West Africa gets a new currency – it’s called the ECO

Sierra Leone Telegraph: 2 July 2019:

Starting next January 2020, countries within the West African sub-region will be able to use a single currency called the ECO. The new single currency was adopted by the ECOWAS Heads of State and Government last Saturday, in Nigeria’s capital Abuja, after decades of discussion towards achieving regional economic integration.

The West African leaders endorsed the currency at their 55th Ordinary Session, along with a road map leading to citizens across the region being able to use the single currency on 1st of January 2020.

The previous roadmap spelling out the paths to single currency outlined three primary criteria for the adoption of the currency and ensure convergence of the various economies.

The most important of these criteria include the need for each ECOWAS member country having a budget deficit of not more than 3%; an average annual inflation of less than 10% with a long-term goal of not more than 5% by 2019; and gross reserves that can finance at least three months of imports.

The other convergence criteria that have been adopted by ECOWAS is that a member country’s public debt must be less than 70% of the country’s Gross Domestic Product.

There is also the issue of central banks financing budget deficit not more than 10% of previous year’s tax revenue, and nominal exchange rate variation of plus or minus 10%.

At the end of the Abuja meeting a communiqué read by Nigeria’s Permanent Secretary, Ministry of Foreign Affairs, Mustapha Suleiman noted that the regional leaders instructed the ECOWAS Commission to work in collaboration with West African Monetary Agency.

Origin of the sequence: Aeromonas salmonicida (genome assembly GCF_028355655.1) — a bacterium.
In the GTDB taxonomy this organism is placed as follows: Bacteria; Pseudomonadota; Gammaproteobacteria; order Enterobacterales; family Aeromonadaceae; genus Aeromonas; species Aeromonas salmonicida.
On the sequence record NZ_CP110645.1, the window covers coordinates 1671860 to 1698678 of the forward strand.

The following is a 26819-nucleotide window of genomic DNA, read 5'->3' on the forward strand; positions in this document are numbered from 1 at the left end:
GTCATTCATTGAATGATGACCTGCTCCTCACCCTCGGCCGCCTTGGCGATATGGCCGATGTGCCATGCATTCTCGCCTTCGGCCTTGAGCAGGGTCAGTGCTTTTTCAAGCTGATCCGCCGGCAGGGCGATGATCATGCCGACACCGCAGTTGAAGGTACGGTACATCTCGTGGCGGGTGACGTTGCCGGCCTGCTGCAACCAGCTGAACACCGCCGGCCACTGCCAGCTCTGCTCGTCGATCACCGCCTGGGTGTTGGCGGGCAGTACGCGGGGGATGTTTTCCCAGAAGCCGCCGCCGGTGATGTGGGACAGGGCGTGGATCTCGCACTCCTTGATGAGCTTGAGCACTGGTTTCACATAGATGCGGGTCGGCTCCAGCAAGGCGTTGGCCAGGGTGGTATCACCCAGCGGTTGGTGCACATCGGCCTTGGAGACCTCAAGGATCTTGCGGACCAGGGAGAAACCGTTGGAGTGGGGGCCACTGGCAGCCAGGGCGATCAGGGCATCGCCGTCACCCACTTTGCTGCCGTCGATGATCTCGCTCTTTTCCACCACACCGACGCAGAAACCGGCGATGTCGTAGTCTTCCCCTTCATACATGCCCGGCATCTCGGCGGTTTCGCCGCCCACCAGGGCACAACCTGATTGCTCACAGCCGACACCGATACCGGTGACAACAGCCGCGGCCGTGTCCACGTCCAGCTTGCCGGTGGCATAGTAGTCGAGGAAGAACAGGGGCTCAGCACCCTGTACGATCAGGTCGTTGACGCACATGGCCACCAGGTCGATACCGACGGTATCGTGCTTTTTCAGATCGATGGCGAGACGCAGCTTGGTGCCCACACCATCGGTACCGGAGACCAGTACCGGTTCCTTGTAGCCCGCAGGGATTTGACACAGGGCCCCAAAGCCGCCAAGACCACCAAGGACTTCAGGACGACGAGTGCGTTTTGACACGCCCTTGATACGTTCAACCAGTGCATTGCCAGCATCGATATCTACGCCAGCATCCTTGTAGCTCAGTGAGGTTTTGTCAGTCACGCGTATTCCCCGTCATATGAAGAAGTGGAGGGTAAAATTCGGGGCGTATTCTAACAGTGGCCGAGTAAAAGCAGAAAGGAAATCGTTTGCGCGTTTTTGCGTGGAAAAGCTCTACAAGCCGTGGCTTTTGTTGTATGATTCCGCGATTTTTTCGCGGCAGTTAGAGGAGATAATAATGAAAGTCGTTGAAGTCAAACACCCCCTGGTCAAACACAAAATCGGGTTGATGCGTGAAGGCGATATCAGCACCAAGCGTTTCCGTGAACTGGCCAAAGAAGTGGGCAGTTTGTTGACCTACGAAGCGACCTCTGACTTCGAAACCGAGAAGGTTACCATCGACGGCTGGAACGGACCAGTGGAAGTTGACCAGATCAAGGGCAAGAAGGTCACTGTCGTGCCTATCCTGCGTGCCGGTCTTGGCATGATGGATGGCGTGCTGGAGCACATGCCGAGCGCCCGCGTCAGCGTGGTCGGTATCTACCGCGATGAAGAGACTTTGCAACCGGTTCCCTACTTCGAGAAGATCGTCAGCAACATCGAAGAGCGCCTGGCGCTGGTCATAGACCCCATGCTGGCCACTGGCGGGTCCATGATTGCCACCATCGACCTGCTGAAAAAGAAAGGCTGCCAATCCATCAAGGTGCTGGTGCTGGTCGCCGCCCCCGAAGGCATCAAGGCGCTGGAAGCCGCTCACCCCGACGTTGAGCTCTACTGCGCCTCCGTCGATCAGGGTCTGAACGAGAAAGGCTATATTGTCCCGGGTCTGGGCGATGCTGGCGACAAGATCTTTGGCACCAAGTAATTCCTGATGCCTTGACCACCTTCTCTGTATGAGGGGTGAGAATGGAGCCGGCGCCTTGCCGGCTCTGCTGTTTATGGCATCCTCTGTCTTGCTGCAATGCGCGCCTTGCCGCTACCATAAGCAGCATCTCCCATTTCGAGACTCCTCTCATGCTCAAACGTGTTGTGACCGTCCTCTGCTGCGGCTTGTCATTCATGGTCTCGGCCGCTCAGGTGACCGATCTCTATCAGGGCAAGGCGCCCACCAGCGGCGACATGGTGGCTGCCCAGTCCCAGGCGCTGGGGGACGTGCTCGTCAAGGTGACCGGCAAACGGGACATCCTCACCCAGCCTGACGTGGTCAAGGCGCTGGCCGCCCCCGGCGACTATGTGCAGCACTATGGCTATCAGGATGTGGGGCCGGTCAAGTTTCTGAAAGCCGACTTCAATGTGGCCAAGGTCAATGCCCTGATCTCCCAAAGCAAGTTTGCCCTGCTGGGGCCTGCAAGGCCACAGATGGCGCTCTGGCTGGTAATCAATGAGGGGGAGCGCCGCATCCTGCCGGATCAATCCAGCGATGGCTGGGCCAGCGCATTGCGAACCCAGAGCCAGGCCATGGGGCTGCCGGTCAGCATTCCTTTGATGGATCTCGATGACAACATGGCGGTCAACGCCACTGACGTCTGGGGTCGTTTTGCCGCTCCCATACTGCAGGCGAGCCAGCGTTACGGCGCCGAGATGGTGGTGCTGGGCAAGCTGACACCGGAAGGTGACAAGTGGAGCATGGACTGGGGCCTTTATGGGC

The commission is also expected to work with West African Monetary Institute and all central banks to settle on a symbol for the single currency – the Eco.

The ECOWAS Chairman President Issoufou Mahamadou has said that the revised roadmap does not affect the date for the issuance of the single currency in January 2020.

Speaking about the deadline for adoption Mahamadou said: “We have not changed that but we will continue with assessment between now and then.

“We are of the view that countries that are ready will launch the single currency and countries that are not yet ready will join the programme as they comply with all six convergence criteria.”

Established in 1975, ECOWAS has a combined population of 385 million across the following countries: Benin, Burkina Faso, Cape Verde, Gambia, Ghana, Guinea, Guinea-Bissau, Ivory Coast, Liberia, Mali, Niger, Nigeria, Senegal, Sierra Leone and Togo.

But what could make integration and a move towards a single currency difficult, is that eight of these countries – Benin, Burkina Faso, Guinea-Bissau, Ivory Coast, Mali, Niger, Senegal and Togo, are currently using one currency – the CFA franc.